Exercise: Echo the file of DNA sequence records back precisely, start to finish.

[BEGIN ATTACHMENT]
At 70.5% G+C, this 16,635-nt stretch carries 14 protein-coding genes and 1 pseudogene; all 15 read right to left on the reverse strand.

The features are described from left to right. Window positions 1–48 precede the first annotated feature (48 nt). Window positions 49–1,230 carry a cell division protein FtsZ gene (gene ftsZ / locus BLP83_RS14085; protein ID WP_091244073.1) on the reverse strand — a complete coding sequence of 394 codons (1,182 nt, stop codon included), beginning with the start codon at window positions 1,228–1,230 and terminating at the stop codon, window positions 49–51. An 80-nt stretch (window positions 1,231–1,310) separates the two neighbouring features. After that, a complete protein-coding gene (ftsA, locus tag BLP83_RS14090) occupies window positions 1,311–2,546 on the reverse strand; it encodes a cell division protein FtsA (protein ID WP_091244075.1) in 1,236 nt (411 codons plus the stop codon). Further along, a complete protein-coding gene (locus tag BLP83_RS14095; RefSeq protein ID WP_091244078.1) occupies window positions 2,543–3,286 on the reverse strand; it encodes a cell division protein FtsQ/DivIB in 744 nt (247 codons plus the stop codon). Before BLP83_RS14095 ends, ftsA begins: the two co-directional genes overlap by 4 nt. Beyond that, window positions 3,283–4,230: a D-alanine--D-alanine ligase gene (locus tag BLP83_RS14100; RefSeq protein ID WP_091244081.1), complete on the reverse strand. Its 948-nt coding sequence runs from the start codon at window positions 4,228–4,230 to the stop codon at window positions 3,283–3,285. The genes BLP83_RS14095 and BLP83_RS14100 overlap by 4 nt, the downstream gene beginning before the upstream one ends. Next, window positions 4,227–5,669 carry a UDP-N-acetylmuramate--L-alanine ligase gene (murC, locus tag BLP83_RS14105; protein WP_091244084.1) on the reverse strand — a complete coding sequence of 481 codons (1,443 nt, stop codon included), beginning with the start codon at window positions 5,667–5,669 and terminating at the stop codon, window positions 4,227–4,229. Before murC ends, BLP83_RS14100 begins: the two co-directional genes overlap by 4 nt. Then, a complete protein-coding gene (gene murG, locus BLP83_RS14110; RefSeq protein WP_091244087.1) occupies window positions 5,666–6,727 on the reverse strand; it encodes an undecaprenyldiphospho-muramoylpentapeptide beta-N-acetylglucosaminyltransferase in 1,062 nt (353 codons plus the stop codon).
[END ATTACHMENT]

At 70.5% G+C, this 16,635-nt stretch carries 14 protein-coding genes and 1 pseudogene; all 15 read right to left on the reverse strand.

The features are described from left to right. Window positions 1–48 precede the first annotated feature (48 nt). Window positions 49–1,230 carry a cell division protein FtsZ gene (gene ftsZ / locus BLP83_RS14085; protein ID WP_091244073.1) on the reverse strand — a complete coding sequence of 394 codons (1,182 nt, stop codon included), beginning with the start codon at window positions 1,228–1,230 and terminating at the stop codon, window positions 49–51. An 80-nt stretch (window positions 1,231–1,310) separates the two neighbouring features. After that, a complete protein-coding gene (ftsA, locus tag BLP83_RS14090) occupies window positions 1,311–2,546 on the reverse strand; it encodes a cell division protein FtsA (protein ID WP_091244075.1) in 1,236 nt (411 codons plus the stop codon). Further along, a complete protein-coding gene (locus tag BLP83_RS14095; RefSeq protein ID WP_091244078.1) occupies window positions 2,543–3,286 on the reverse strand; it encodes a cell division protein FtsQ/DivIB in 744 nt (247 codons plus the stop codon). Before BLP83_RS14095 ends, ftsA begins: the two co-directional genes overlap by 4 nt. Beyond that, window positions 3,283–4,230: a D-alanine--D-alanine ligase gene (locus tag BLP83_RS14100; RefSeq protein ID WP_091244081.1), complete on the reverse strand. Its 948-nt coding sequence runs from the start codon at window positions 4,228–4,230 to the stop codon at window positions 3,283–3,285. The genes BLP83_RS14095 and BLP83_RS14100 overlap by 4 nt, the downstream gene beginning before the upstream one ends. Next, window positions 4,227–5,669 carry a UDP-N-acetylmuramate--L-alanine ligase gene (murC, locus tag BLP83_RS14105; protein WP_091244084.1) on the reverse strand — a complete coding sequence of 481 codons (1,443 nt, stop codon included), beginning with the start codon at window positions 5,667–5,669 and terminating at the stop codon, window positions 4,227–4,229. Before murC ends, BLP83_RS14100 begins: the two co-directional genes overlap by 4 nt. Then, a complete protein-coding gene (gene murG, locus BLP83_RS14110; RefSeq protein WP_091244087.1) occupies window positions 5,666–6,727 on the reverse strand; it encodes an undecaprenyldiphospho-muramoylpentapeptide beta-N-acetylglucosaminyltransferase in 1,062 nt (353 codons plus the stop codon).